Hassan Ghani

Among those cleared for release several years ago is the last remaining British resident in Guantanamo, Shaker Aamer. His family have been campaigning on his behalf. But, for the moment, there doesn’t seem to be any light at the end of the tunnel.

Hilary Stauffer, Deputy Director of Reprieve

“In many cases these men don’t want to go back to where they are from. Shaker is a British resident, he’s married to a British citizen, has children who are British citizens, but he’s originally from Saudi Arabia. If he went back to Saudi Arabia he’d probably be very very mistreated or tortured, because that happens in a lot of places, these guys go back to countries that are less democratic than others, and it’s guilt by suspicion. So they don’t want to go back to their country of origin, they want to be resettled to a third country. But in many cases these countries say ‘if the US wont take them, why should we?’”

Hassan Ghani

For those who’ve survived rendition, torture and detention without trial, and have begun rebuilding their lives, the mental scars are enduring. And the anniversary brings with it a reminder of those left behind.

Bisher al-Rawi, Guantanamo Detainee 2002-2007

“We write them letters, we keep in touch with their families, we try to send them news. And although it’s extremely important to work, it’s extremely painful. Every day is a reminder. I look in the faces of my children and I think of the brothers who have left their children behind, the brothers who have not had families – people who got married and never had kids.”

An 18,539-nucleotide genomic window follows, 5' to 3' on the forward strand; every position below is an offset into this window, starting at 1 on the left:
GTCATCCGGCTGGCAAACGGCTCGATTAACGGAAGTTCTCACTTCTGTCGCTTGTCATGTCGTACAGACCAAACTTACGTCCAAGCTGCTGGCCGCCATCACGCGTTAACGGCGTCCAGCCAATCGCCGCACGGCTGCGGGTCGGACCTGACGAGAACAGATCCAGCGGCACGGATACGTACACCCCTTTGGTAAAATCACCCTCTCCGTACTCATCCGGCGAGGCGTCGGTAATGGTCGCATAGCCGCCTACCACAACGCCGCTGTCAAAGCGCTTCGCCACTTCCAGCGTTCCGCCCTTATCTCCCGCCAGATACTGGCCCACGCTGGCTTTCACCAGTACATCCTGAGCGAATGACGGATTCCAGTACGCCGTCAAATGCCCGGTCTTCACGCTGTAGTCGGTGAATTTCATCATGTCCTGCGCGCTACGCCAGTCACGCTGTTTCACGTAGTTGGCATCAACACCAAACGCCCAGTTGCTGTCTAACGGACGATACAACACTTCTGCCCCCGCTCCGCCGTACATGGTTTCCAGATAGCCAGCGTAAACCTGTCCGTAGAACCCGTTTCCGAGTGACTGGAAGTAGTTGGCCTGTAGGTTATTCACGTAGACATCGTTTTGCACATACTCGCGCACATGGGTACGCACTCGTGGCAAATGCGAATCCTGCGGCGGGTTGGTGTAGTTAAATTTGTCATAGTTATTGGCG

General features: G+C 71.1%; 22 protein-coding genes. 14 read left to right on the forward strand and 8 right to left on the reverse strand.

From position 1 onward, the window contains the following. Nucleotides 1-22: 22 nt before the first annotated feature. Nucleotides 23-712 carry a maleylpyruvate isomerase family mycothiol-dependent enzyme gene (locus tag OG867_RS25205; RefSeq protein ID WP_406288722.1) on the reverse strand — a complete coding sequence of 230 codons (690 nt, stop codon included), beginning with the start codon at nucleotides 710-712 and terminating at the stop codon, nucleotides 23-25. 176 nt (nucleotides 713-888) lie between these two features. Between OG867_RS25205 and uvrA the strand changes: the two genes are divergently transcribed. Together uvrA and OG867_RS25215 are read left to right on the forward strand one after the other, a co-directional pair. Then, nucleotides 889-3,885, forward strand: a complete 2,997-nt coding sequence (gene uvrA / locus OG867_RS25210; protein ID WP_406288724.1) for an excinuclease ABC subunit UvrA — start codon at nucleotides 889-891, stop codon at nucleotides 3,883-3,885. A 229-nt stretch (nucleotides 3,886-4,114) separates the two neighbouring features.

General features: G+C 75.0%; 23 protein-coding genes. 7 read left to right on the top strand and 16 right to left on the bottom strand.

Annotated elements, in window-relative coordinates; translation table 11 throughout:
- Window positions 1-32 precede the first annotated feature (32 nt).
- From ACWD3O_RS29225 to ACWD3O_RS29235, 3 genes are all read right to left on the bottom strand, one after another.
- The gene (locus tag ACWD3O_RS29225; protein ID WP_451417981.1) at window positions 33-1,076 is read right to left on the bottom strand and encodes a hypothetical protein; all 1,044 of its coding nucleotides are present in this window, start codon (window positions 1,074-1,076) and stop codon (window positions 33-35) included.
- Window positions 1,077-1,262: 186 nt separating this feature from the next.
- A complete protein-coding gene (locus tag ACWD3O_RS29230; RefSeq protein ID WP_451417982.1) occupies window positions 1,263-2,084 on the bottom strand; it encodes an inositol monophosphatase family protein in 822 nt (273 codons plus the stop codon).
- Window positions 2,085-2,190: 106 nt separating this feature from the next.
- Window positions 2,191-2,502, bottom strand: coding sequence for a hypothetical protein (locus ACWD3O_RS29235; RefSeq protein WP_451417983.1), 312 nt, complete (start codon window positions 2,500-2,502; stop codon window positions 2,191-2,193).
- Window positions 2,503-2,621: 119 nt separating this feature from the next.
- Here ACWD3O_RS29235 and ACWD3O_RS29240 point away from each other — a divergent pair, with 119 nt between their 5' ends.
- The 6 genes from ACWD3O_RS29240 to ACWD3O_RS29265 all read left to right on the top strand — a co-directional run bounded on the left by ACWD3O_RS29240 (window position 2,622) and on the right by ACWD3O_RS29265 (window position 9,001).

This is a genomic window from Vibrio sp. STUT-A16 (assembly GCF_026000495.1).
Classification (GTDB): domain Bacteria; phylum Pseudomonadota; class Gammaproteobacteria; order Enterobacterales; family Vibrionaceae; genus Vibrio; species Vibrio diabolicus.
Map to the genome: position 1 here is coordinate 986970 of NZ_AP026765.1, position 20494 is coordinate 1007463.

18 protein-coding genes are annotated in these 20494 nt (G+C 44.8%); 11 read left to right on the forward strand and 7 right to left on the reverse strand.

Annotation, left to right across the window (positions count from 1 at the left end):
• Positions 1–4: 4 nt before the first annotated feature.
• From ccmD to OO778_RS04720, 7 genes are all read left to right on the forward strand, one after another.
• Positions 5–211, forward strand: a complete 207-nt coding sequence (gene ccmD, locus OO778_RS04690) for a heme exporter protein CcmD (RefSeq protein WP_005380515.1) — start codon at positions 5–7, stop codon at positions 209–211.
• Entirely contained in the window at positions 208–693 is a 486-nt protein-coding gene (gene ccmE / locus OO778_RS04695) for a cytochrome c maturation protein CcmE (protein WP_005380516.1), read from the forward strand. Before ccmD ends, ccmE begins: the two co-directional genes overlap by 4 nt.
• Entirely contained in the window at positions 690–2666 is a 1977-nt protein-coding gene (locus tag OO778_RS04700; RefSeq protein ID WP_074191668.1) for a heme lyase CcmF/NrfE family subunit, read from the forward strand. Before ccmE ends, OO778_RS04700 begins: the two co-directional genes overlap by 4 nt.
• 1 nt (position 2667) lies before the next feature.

Hassan Ghani

Omar Deghayez was held in Guantanamo for five years. At one point he was beaten so badly, that he lost the use of one of his eyes.

Omar Deghayes, Guantanamo Detainee 2002-2007

“They were holding my head back and holding me down, and then he pushed his fingers into my eyes. I didn’t understand what he was doing so I had my eyes clearly open, until I felt the pain of his fingers coming wholly inside the eyes, and he was pushing harder. So I closed my eyes but it was too late when his fingers were already inside. And the officer kept saying to him ‘more more’, and the guard was screaming, because he was I think frightened himself, saying ‘I am I am’.

I think they wanted to make an example of us, we were in a ‘Oscar’ block where they thought we were rebellious, because they did that to me and then they went to the next cell and the next cell, and they did it to all of them. It was one night they did that. Several people lost their eyes.

The mistreatment in Guantanamo will last with you, I think, forever. It’s a grave wound, probably it will stay in the heart, in the psyche, of the person.”

Hassan Ghani

Like other former detainees, he too feels a sense of guilt at being free when others remain inside.